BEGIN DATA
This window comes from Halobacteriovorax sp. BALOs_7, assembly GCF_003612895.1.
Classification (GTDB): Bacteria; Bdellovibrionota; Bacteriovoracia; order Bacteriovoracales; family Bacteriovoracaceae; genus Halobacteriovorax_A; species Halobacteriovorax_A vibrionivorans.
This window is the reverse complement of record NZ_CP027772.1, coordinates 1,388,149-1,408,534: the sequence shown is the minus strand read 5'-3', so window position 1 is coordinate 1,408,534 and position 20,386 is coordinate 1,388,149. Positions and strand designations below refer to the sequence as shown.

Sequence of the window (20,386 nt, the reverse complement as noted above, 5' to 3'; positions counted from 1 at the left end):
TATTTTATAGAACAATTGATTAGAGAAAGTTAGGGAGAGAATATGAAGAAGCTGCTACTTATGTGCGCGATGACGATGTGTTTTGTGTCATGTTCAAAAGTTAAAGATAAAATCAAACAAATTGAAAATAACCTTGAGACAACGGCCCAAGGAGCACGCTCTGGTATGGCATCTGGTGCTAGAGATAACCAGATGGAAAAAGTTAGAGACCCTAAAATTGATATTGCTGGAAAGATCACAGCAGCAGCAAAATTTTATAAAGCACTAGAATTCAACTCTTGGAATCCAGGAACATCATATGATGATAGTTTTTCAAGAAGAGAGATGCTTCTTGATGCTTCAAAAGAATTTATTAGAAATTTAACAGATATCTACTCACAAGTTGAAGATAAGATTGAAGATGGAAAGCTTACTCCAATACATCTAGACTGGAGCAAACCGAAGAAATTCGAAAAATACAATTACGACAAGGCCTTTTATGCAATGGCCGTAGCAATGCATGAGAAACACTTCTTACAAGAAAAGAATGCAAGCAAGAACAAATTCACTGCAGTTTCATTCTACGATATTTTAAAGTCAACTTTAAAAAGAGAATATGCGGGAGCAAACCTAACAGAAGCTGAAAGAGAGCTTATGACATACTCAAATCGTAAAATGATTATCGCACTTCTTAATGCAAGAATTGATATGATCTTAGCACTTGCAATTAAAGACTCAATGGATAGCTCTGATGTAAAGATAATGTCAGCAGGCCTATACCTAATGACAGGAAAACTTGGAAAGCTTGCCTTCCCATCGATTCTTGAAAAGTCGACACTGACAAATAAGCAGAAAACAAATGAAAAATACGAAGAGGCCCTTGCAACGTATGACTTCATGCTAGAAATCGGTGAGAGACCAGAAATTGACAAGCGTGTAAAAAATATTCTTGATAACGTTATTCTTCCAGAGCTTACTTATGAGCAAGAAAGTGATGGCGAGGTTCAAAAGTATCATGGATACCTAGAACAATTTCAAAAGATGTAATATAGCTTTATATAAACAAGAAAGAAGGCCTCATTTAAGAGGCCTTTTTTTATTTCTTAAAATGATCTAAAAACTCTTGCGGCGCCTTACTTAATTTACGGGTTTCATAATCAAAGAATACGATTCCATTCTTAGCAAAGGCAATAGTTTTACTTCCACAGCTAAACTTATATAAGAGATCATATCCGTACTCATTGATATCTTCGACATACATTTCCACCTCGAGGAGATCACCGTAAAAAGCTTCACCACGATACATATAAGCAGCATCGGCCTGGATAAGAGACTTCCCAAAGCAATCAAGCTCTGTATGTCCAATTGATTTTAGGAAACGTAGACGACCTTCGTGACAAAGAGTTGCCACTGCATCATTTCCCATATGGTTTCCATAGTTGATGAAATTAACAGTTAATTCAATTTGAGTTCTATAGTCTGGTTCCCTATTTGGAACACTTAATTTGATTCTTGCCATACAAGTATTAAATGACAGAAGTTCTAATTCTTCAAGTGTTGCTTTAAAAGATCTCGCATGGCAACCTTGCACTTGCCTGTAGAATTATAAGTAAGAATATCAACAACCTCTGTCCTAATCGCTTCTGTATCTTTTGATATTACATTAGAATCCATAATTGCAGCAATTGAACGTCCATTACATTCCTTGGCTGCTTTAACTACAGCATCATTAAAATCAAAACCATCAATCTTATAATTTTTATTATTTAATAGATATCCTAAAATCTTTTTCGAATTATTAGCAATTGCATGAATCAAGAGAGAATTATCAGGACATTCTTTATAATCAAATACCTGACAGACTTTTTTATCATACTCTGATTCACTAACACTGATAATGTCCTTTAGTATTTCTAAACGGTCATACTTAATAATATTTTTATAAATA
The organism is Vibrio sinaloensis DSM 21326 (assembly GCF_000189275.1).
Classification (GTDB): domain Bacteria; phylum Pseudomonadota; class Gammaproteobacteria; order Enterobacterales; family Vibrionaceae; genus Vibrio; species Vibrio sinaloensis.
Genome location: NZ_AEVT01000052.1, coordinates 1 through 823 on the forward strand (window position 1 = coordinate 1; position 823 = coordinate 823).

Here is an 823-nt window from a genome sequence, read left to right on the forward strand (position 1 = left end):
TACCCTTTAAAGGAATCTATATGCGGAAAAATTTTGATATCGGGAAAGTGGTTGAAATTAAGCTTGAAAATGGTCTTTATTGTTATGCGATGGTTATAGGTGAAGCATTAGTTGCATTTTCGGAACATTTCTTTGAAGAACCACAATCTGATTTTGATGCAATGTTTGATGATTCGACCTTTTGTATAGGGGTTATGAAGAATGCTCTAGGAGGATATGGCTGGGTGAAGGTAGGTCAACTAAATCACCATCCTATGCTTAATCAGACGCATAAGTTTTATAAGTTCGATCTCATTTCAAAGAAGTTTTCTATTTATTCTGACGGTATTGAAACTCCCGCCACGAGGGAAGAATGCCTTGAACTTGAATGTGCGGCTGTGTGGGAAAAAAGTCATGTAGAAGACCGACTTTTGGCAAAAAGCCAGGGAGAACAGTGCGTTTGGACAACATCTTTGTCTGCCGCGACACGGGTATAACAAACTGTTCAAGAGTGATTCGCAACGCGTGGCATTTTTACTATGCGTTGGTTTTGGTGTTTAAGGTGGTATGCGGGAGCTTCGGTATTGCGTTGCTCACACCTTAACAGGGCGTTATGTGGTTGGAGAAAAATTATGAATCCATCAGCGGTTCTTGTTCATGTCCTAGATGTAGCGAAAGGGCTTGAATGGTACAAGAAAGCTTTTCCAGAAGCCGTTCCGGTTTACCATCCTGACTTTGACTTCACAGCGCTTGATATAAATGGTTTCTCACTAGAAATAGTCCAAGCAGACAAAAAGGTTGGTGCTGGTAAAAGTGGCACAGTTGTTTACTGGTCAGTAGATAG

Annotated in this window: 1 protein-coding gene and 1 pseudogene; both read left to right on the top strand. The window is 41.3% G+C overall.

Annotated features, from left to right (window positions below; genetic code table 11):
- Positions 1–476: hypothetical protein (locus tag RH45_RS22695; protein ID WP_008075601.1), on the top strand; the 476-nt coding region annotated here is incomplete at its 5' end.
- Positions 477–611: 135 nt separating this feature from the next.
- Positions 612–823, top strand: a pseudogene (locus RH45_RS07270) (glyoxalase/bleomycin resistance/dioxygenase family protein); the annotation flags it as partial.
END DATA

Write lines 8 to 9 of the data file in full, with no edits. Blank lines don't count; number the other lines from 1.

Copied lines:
Genome location: NZ_AEVT01000052.1, coordinates 1 through 823 on the forward strand (window position 1 = coordinate 1; position 823 = coordinate 823).

Here is an 823-nt window from a genome sequence, read left to right on the forward strand (position 1 = left end):